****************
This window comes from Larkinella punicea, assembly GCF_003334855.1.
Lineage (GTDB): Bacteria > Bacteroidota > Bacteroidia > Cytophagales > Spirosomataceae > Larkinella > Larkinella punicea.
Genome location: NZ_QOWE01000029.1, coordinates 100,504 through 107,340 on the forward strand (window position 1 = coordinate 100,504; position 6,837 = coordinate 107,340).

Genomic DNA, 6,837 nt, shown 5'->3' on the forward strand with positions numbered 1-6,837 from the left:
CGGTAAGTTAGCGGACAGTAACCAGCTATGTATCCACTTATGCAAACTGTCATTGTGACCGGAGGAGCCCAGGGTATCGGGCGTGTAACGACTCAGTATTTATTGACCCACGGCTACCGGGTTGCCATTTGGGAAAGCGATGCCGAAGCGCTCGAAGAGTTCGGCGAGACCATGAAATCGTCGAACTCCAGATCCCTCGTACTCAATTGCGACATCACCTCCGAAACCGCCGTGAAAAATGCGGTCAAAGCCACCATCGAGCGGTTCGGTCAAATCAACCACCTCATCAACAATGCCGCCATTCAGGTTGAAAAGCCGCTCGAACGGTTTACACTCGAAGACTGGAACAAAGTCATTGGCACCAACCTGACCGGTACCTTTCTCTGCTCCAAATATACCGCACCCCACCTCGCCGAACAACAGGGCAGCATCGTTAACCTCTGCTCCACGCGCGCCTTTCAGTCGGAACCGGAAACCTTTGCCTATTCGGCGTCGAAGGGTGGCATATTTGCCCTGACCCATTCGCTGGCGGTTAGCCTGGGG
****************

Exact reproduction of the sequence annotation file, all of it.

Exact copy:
This window comes from Larkinella punicea, assembly GCF_003334855.1.
Lineage (GTDB): Bacteria > Bacteroidota > Bacteroidia > Cytophagales > Spirosomataceae > Larkinella > Larkinella punicea.
Genome location: NZ_QOWE01000029.1, coordinates 100,504 through 107,340 on the forward strand (window position 1 = coordinate 100,504; position 6,837 = coordinate 107,340).

Genomic DNA, 6,837 nt, shown 5'->3' on the forward strand with positions numbered 1-6,837 from the left:
CGGTAAGTTAGCGGACAGTAACCAGCTATGTATCCACTTATGCAAACTGTCATTGTGACCGGAGGAGCCCAGGGTATCGGGCGTGTAACGACTCAGTATTTATTGACCCACGGCTACCGGGTTGCCATTTGGGAAAGCGATGCCGAAGCGCTCGAAGAGTTCGGCGAGACCATGAAATCGTCGAACTCCAGATCCCTCGTACTCAATTGCGACATCACCTCCGAAACCGCCGTGAAAAATGCGGTCAAAGCCACCATCGAGCGGTTCGGTCAAATCAACCACCTCATCAACAATGCCGCCATTCAGGTTGAAAAGCCGCTCGAACGGTTTACACTCGAAGACTGGAACAAAGTCATTGGCACCAACCTGACCGGTACCTTTCTCTGCTCCAAATATACCGCACCCCACCTCGCCGAACAACAGGGCAGCATCGTTAACCTCTGCTCCACGCGCGCCTTTCAGTCGGAACCGGAAACCTTTGCCTATTCGGCGTCGAAGGGTGGCATATTTGCCCTGACCCATTCGCTGGCGGTTAGCCTGGGG